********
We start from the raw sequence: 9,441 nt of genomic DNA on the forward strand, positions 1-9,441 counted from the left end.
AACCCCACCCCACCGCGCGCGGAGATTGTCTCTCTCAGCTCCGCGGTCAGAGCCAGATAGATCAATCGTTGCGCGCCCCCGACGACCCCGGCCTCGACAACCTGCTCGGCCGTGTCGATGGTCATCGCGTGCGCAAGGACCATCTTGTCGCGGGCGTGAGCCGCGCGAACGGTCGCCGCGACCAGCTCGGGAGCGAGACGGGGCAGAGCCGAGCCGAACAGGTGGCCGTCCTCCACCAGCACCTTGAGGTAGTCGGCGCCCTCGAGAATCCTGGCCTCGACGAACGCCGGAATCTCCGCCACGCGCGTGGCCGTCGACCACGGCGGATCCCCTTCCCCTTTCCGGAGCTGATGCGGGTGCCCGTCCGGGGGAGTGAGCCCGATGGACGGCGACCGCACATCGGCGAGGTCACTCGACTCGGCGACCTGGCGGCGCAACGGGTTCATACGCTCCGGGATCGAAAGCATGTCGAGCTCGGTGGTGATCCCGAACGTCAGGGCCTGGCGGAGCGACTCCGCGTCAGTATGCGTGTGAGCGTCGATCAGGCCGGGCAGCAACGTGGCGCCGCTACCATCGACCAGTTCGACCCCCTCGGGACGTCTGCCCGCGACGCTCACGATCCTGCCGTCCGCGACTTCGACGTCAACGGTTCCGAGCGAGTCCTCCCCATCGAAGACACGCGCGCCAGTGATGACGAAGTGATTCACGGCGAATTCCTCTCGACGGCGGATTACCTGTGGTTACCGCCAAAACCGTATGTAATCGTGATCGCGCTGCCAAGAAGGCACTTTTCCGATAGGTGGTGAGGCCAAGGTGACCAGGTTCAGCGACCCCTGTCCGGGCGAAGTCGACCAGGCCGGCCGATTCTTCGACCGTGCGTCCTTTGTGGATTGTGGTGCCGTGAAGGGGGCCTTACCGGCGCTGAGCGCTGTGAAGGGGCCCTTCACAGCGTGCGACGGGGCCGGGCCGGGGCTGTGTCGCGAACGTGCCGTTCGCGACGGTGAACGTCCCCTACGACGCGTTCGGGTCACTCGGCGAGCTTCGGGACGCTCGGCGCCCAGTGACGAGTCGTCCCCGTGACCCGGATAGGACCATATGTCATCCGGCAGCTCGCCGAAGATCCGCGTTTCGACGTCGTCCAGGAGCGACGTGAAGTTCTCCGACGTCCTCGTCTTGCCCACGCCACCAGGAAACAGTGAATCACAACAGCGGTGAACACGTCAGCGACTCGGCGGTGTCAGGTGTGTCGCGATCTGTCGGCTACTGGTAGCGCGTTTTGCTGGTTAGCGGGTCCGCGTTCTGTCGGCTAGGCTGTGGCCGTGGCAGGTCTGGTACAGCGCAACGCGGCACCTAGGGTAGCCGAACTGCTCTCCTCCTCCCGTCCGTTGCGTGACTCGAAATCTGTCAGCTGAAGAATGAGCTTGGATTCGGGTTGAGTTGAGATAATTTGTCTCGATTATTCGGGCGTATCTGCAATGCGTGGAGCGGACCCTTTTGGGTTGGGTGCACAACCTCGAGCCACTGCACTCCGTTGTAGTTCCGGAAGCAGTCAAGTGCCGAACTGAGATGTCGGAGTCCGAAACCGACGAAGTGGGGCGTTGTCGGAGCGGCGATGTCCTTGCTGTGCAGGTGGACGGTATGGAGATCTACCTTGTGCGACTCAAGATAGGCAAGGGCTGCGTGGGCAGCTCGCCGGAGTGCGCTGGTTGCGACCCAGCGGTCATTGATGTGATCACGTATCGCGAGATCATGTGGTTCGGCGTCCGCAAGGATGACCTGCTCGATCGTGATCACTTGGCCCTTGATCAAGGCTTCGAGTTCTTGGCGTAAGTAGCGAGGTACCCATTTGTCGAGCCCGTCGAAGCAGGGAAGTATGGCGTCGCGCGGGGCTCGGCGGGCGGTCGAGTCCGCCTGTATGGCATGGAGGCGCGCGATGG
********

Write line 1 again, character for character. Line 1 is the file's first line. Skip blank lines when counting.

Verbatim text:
We start from the raw sequence: 9,441 nt of genomic DNA on the forward strand, positions 1-9,441 counted from the left end.